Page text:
Inner Game of Golfby W. Timothy Gallwey
W. Timothy Gallwey's bestselling Inner Game books--with over one million copies sold--have revolutionized the way we think about sports. And now, after twenty years of applying his Inner Game methods to the royal and ancient sport of golf, Gallwey brings us this completely revised edition of his classic The Inner Game of Golf, nearly half of which is new material,… See more details below
W. Timothy Gallwey's bestselling Inner Game books--with over one million copies sold--have revolutionized the way we think about sports. And now, after twenty years of applying his Inner Game methods to the royal and ancient sport of golf, Gallwey brings us this completely revised edition of his classic The Inner Game of Golf, nearly half of which is new material, published here for the first time.
Even the masters of the game, from the venerable Jack Nicklaus to the wunderkind Tiger Woods, must battle their mental demons to excel in the crucible of competition. How do they maintain concentration under pressure? How do they avoid the mental and physical tensions that can sabotage any shot, from the simplest putt to a demanding drive? And how do they contend with the nagging inner voice that says, "You haven't been playing your best today. How will you keep from messing up on this shot?"
Here, Gallwey provides specific ways for you to improve the concentration and confidence that keep your insecurities from hijacking your best instincts, your score, and your enjoyment of the game. In addition to the specifics of Inner chipping, Inner swinging, and Inner putting, Gallwey explains why the art of "relaxed concentration" is the fundamental skill for improving every aspect of your game.
It may seem like common sense nowadays to say that mental approaches are as crucial as physical skills in a good game of golf. But Gallwey was among the first to say it, and he is a pioneer of the modern sports psychology movement. In The Inner Game of Golf, now comprehensively updated, you will find the kind of perceptive and articulate instruction that not only will improve your swing, but, perhaps even more important, will reacquaint you with the pure pleasure of the game.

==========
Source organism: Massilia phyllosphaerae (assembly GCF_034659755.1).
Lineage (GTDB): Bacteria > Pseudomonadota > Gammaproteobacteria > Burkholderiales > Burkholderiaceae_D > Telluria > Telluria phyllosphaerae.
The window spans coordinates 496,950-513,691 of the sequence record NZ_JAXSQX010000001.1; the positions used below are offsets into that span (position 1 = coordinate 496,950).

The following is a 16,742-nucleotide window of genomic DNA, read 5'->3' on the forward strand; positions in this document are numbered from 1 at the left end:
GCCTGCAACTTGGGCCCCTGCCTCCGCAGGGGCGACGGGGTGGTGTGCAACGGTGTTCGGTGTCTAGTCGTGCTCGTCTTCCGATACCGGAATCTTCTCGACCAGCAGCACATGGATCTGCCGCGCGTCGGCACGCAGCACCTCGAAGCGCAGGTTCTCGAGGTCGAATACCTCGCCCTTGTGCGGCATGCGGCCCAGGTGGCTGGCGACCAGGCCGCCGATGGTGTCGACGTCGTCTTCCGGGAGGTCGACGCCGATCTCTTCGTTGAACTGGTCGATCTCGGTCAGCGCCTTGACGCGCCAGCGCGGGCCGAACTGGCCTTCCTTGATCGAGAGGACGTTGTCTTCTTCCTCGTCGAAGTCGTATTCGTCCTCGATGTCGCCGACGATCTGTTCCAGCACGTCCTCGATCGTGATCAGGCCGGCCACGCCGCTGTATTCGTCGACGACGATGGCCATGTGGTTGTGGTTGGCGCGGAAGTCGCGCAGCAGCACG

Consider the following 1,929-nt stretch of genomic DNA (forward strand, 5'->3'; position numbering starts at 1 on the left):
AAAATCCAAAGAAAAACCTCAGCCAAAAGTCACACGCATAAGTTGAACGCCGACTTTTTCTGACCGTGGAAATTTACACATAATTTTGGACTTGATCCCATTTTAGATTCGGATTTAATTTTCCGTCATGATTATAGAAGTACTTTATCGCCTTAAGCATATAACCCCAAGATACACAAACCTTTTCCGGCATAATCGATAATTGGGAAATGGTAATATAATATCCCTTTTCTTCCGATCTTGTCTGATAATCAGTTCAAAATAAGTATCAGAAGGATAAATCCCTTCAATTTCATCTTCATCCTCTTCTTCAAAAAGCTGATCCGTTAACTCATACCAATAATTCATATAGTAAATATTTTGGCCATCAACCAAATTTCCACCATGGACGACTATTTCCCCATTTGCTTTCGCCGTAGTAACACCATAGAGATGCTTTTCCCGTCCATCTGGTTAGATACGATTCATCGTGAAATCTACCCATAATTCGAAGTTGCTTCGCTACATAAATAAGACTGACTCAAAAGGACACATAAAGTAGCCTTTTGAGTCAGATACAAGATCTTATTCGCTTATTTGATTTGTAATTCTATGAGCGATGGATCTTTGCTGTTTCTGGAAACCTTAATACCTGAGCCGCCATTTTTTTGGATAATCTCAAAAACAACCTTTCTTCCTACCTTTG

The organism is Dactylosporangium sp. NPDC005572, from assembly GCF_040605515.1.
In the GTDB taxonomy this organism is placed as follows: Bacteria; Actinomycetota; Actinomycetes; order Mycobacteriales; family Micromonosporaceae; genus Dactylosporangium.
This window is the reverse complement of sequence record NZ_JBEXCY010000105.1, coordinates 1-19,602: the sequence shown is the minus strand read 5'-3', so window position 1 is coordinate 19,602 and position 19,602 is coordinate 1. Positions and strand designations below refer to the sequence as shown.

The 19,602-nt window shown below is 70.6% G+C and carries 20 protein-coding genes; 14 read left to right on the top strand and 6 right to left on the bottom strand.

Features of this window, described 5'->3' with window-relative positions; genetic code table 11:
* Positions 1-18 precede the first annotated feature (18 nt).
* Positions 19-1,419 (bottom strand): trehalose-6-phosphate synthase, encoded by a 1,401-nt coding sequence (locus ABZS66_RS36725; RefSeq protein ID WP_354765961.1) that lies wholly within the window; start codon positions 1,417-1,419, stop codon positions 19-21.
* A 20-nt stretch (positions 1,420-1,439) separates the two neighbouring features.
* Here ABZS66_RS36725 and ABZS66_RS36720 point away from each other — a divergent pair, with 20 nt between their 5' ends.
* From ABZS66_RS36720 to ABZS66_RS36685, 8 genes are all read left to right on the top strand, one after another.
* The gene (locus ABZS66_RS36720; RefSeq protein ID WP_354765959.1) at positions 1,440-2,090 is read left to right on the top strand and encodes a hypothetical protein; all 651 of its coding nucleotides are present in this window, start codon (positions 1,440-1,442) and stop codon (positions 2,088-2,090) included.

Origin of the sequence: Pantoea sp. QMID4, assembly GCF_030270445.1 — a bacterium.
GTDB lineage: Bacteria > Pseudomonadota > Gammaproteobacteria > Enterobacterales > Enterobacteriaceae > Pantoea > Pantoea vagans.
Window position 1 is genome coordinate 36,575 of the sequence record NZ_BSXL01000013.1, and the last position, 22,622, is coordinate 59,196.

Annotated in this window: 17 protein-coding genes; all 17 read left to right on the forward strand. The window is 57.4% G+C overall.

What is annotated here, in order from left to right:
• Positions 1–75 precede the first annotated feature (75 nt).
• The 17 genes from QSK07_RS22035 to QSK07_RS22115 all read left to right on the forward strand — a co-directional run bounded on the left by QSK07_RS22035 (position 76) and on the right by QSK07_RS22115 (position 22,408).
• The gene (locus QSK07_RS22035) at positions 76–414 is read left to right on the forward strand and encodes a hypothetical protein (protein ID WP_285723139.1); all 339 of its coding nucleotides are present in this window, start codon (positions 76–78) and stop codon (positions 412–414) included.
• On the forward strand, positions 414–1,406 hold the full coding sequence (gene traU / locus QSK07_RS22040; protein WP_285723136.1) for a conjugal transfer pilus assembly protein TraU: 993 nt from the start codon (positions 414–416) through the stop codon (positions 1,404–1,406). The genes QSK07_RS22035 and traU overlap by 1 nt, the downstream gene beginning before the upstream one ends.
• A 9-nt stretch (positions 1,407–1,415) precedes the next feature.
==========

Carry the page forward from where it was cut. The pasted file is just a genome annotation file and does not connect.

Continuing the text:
From the Hardcover edition.
- Random House Publishing Group
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Meet the Author
W. Timothy Gallwey was born in San Francisco in 1938. His international bestseller, The Inner Game of Tennis, first published in 1974, put forth principles and methods for learning and coaching that have since been applied to the achievement of excellence in the worlds of business, health, and education as well as in sports. For the past twenty years, Gallwey has dedicated most of his time to working in the areas of learning, coaching, and peak performance with major corporations, including AT&T, Apple, Coca-Cola, and IBM, and nonprofit organizations. He lives in Agoura Hills, California.
From the Hardcover edition.
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Read an Excerpt
Coaching is an art that must be learned mostly from experience. In the Inner Game approach, coaching can be defined as the facilitation of mobility. It is the art of creating an environment, through conversation and a way of being, that facilitates the process by which a person can move toward desired goals in a fulfilling manner. It requires one essential ingredient that cannot be taught: caring not only for external results but for the person being coached.
The Inner Game was born in the context of coaching, yet it is all about learning. The two go hand in hand. The coach facilitates learning. The role and practices of the coach were first established in the world of sports and have been proven indispensable in getting the best performance out of individuals and teams. Naturally, managers who appreciate the high levels of individual and team performance among athletes want to emulate what coaching provides.
The coach is not the problem solver. In sports, I had to learn how to teach less, so that more could be learned. The same holds true for a coach in business.
Who Owns the Problem?
One of the first exercises I give in coaching seminars for managers addresses this question. Breaking into threes, one manager would play the role of coach, one would play the client, and one would observe the dialogue. The client would be asked to think of some issue, skill, or goal he would like coaching on. The coach would receive no instructions on how to coach. The observer was given a specific variable to observe and report on.